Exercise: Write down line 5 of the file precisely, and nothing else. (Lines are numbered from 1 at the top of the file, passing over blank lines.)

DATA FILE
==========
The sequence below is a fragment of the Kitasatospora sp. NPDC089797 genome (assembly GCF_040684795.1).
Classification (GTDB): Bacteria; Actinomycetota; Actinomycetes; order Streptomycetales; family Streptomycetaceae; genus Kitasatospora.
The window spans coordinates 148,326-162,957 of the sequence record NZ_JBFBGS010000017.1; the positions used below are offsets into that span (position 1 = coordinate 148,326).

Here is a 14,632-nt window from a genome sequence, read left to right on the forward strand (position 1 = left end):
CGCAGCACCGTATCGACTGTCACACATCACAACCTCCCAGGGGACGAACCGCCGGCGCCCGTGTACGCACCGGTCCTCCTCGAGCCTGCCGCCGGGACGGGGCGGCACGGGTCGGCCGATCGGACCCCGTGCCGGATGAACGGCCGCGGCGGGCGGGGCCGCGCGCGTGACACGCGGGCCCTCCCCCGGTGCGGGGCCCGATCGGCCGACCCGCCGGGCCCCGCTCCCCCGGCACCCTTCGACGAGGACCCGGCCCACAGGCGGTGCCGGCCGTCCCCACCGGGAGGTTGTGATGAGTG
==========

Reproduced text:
CGCAGCACCGTATCGACTGTCACACATCACAACCTCCCAGGGGACGAACCGCCGGCGCCCGTGTACGCACCGGTCCTCCTCGAGCCTGCCGCCGGGACGGGGCGGCACGGGTCGGCCGATCGGACCCCGTGCCGGATGAACGGCCGCGGCGGGCGGGGCCGCGCGCGTGACACGCGGGCCCTCCCCCGGTGCGGGGCCCGATCGGCCGACCCGCCGGGCCCCGCTCCCCCGGCACCCTTCGACGAGGACCCGGCCCACAGGCGGTGCCGGCCGTCCCCACCGGGAGGTTGTGATGAGTG